Four months ago, financial news powerhouse Thomson Reuters (NYSE:TRI) completed its merger of two very famous names. Now that these great tastes are together, let's delve into the second-quarter earnings report (released yesterday) and see if they taste great together.

But first, a caveat: This is not going to be an easy task. As a recently merged entity, Thomson Reuters (TR) leans heavily upon "pro forma" accounting of its results, and will probably continue to do so throughout at least the first year of its existence.

Regardless, in analyzing the results (today and in the future), I'm going to stick as much as possible to the GAAP numbers. Not because I don't trust TR, mind you. Heck, I depend on the company's various divisions to provide accurate data to any number of data sources I use -- McGraw-Hill's (NYSE:MHP) Capital IQ subsidiary, Yahoo! (NASDAQ:YHOO) Finance, and Microsoft's (NASDAQ:MSFT) MSN, to name just a few. It's just that I prefer to use objective numbers when analyzing companies. As perhaps the world leader in providing objective numbers, I trust TR will understand. With that said, here are TR's numbers for the first half of 2008:

  • Sales grew 43%, clocking in at nearly $5 billion.
  • TR earned a 10.3% operating margin and a 7.4% net margin on these revenues.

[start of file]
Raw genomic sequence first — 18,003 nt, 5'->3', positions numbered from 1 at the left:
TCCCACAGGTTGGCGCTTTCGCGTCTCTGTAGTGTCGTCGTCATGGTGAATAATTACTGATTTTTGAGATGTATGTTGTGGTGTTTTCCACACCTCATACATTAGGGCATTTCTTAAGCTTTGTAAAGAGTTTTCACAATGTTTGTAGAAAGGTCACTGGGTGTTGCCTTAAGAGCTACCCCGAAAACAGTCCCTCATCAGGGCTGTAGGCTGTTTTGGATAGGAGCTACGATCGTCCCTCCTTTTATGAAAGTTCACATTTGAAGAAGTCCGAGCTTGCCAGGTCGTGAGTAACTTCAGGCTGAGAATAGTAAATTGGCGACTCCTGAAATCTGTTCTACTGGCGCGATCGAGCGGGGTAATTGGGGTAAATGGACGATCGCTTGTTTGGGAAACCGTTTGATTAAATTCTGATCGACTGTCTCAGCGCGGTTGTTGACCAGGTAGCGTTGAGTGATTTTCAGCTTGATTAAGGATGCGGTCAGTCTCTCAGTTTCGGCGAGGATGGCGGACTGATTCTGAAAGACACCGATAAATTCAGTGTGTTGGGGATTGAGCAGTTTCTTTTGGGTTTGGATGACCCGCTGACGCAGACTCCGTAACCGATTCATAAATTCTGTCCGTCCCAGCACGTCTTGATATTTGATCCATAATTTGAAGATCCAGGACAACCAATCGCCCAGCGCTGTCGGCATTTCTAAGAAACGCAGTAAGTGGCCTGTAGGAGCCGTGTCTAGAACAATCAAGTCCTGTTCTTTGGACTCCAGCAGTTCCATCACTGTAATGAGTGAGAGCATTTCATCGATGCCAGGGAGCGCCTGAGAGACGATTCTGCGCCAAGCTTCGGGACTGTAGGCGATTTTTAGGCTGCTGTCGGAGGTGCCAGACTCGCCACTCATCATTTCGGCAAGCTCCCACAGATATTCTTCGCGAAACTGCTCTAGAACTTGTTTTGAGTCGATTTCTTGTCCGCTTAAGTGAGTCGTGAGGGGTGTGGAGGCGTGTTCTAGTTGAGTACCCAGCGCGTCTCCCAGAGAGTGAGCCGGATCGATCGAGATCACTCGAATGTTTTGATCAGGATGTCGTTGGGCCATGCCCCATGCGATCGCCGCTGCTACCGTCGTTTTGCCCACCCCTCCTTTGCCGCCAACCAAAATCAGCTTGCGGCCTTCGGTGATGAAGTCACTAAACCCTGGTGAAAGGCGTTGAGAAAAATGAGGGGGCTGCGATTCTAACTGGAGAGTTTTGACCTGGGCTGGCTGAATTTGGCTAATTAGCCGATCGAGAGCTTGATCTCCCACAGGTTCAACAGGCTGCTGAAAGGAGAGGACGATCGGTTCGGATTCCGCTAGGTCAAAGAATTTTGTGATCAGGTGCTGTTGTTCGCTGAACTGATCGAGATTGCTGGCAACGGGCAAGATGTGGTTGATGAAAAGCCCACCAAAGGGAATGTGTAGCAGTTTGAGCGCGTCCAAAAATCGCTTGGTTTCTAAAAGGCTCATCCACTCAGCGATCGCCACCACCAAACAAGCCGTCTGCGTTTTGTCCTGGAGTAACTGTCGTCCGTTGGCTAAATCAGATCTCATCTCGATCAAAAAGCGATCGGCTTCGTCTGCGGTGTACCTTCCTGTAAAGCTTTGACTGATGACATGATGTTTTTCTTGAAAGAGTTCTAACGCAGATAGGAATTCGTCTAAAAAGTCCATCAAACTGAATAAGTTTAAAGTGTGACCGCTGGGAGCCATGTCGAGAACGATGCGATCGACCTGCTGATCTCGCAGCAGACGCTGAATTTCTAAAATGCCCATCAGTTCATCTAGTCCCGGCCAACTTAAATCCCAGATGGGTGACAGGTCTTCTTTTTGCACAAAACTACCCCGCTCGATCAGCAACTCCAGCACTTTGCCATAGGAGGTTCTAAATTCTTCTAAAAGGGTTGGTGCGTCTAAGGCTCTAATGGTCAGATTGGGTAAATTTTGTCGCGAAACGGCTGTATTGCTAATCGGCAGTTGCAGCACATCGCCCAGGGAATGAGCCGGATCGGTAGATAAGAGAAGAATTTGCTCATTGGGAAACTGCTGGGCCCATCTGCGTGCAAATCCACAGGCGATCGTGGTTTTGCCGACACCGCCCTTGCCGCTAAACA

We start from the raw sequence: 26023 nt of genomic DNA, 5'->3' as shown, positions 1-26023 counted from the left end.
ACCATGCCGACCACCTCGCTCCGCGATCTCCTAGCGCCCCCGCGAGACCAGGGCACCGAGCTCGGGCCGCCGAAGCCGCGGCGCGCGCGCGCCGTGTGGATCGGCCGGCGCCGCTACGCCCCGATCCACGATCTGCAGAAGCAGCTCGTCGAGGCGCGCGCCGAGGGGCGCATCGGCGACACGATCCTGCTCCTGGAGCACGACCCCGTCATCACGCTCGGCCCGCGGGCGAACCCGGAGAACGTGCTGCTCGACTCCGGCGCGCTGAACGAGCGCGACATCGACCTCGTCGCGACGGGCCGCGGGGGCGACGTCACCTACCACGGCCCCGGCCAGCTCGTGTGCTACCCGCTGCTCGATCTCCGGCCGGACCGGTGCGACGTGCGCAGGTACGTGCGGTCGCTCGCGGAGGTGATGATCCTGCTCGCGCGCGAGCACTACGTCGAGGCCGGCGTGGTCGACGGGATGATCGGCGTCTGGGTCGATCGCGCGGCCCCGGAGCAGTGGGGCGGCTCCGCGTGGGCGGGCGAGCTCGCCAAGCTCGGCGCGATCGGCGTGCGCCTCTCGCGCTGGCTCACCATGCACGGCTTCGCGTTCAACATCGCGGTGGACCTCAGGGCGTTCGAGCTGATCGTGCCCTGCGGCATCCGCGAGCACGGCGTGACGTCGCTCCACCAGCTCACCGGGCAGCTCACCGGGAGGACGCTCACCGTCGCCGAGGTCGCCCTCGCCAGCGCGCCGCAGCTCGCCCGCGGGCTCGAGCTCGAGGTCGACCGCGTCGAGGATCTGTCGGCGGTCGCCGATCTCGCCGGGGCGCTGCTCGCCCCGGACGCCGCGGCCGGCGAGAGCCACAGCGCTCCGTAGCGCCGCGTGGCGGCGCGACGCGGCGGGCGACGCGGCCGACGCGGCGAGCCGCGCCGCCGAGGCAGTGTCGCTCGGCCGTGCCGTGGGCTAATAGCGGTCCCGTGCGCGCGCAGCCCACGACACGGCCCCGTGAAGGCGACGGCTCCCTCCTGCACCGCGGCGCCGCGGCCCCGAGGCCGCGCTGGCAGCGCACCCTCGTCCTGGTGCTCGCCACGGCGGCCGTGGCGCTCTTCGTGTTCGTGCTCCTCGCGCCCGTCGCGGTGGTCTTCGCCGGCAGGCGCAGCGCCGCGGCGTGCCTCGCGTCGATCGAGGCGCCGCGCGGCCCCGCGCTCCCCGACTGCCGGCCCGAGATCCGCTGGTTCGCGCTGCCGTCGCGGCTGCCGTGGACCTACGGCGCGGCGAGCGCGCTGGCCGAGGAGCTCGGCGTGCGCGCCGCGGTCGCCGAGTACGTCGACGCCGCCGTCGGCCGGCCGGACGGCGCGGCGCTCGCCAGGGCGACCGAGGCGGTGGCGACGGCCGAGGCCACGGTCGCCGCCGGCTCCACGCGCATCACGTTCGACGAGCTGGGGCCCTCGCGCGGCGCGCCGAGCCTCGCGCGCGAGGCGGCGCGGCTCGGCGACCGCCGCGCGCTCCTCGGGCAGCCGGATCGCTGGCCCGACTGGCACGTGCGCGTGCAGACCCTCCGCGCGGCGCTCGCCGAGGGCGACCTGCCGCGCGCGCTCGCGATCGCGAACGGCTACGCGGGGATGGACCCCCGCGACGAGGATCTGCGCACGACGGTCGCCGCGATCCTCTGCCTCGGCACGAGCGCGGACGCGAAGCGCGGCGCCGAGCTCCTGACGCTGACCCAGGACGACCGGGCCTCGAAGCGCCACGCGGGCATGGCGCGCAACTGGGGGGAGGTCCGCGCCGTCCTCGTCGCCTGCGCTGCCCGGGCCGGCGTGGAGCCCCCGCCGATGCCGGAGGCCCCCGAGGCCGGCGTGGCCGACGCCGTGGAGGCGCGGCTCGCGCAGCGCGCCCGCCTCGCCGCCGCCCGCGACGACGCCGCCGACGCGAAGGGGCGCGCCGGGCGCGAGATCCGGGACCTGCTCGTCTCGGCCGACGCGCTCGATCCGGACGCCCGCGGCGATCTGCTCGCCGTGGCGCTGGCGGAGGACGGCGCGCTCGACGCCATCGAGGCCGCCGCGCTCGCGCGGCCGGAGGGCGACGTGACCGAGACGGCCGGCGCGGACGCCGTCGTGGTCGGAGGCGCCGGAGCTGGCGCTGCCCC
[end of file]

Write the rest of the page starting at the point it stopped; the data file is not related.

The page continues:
• Which worked out to $0.51 per share, diluted.

Now, $0.51 may not sound like a lot of profit for a $35 stock. If you run-rate that out through the end of the year, you'll find yourself staring at a 34 P/E for a company that most analysts don't expect to grow even 13% per year, long term.

The valuation is actually a bit better than that, though. You see, TR is a veritable cash machine, generating $824 million in cash profits over the past six months -- more than twice its net income. Run-rate the free cash flow out six months, and the stock comes back with a much more reasonable price-to-free cash flow ratio of 18.

Valuation
But even that number is a little rich for my taste, and the reason has only partially to do with the probable growth rate. There's also the fact that TR carries more than $7 billion in net debt. Basically, I just don't see a very big margin of safety in the stock right now, so I'll be sitting on the sidelines for the time being, waiting for TR's price to come down to something a bit more reasonable.

Unlike Rich, the deep-value sleuths at Motley Fool Inside Value do see value in Thomson Reuters. For a counter to Rich's argument, pick up your free trial to Inside Value right here.

Fool contributor Rich Smith does not own shares of any company named above. Thomson Reuters and The McGraw-Hill Companies are Motley Fool Inside Value recommendations. The Motley Fool has a disclosure policy.